The mud-slinging over the multi-billion dollar Rafale fighter jet deal has taken a decisive twist after the Narendra Modi government divulged ‘most sensitive pricing, technical and weapons details’ to the Supreme Court on Monday. Even though the government was initially hesitant to do so, it seems to have finally given in to the pressure tactics deployed by Congress that cried foul on the deal. Congress president Rahul Gandhi had claimed that the NDA government agreed to pay 4-5 times the price hitherto offered by the UPA regime. Dassault chief executive officer Eric Trappier dismissed the Congress president’s charges. He pointed out that NDA deal under Prime Minister Narendra Modi was 9 per cent cheaper than earlier and cited the contract between the Indian and French governments. The government has decided to set the record straight on the issue and the affidavit to the Supreme Court submitted that “all requisite steps had been taken in the Rafale deal” and that all “defence procurement process was followed” in acquiring the 36 Rafale jets.
As per documents submitted to Supreme Court, there is no mention of Reliance Defence as the offsets partner for Dassault integral to the deal. Interestingly enough, Dassault offset obligations were 19.9 per cent while weapons supplier MBDA has committed to 6.27 per cent. Both the aircraft and weapons suppliers enlisted 21 and 12 tier-I sub-vendors respectively. And, nowhere does Reliance Defence’s name appear either as vendor or joint venture manufacturer. For three years, neither Dassault nor the MBDA were even obliged to divulge their joint venture partner for Indian manufacture of the remaining Rafale squadrons with full armaments.
Official documents elaborately detail why an inter-government contract was considered the quickest way given the huge weapons and 450-odd fighter aircraft acquisition done by both China and Pakistan. Besides, 2.7 times more man-hours proposed by HAL to produce the fighter planes at its Bengaluru facility, no firm commitment on timeline and irreconcilable differences with Dassault seem to have kept the state-run company out of the deal. Meanwhile, the policy for technology transfer, absorption and application of the newly acquired know-how will have to include the large Indian private industry. Unless our private players play a significant role in defence production, India will find it difficult to become a big player in the sector and also rein in its defence imports.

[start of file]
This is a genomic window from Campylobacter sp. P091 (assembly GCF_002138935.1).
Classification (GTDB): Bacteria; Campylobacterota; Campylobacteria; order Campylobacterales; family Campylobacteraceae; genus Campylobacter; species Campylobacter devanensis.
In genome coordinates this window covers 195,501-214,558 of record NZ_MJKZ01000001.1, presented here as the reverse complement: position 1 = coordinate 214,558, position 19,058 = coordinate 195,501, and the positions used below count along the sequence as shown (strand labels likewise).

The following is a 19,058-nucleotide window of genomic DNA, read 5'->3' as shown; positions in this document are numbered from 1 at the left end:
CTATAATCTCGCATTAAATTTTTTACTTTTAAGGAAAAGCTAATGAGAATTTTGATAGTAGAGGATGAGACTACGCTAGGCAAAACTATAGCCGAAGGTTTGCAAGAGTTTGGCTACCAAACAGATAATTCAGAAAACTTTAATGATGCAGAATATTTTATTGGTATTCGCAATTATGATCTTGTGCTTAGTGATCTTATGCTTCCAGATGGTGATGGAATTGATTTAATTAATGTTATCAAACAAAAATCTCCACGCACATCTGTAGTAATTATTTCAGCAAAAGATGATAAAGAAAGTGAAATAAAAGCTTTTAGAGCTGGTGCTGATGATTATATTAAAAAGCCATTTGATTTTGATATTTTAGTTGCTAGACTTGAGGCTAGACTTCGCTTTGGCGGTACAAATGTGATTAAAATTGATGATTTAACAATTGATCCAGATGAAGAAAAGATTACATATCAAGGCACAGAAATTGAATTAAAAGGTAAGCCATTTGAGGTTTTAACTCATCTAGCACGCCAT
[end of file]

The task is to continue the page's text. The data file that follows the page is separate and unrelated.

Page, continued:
Opposition parties should come up with solid evidence, painting NDA with ‘corruption’ brush may not suffice. The Congress is expected to gun for the BJP and the NDA and in particular Prime Minister Narendra Modi in an election year. For instance, the processes involved and the timing of the deal would need clarity. In a democracy, the ruling party is bound to be answerable to the opposition, Parliament and the people at large. Hence, Modi regime has no shortcuts in dealing with allegations on the Rafale deal. In that sense it is a good strategy that could prevent the matter from snowballing into a major controversy in a politically charged atmosphere. It appears that politically sagacious minds have come to weigh in on the issue considering that the government had earlier told the court that pricing was too sensitive an issue to share with even the court. Handing over the pricing details to the court sends the message that the government has nothing to hide on the issue. In a tweet, Gandhi had said, “The PM knows. Anil Ambani knows. Hollande & Macron know. Every journalist now knows. Defence Ministry babus know. All of Dassault knows. All Dassault’s competitors know. But the price of the #RAFALE is a National Secret, that cannot be revealed even to the Supreme Court.” In presenting the details to the court, the government has now neutralised opposition charges on the issue.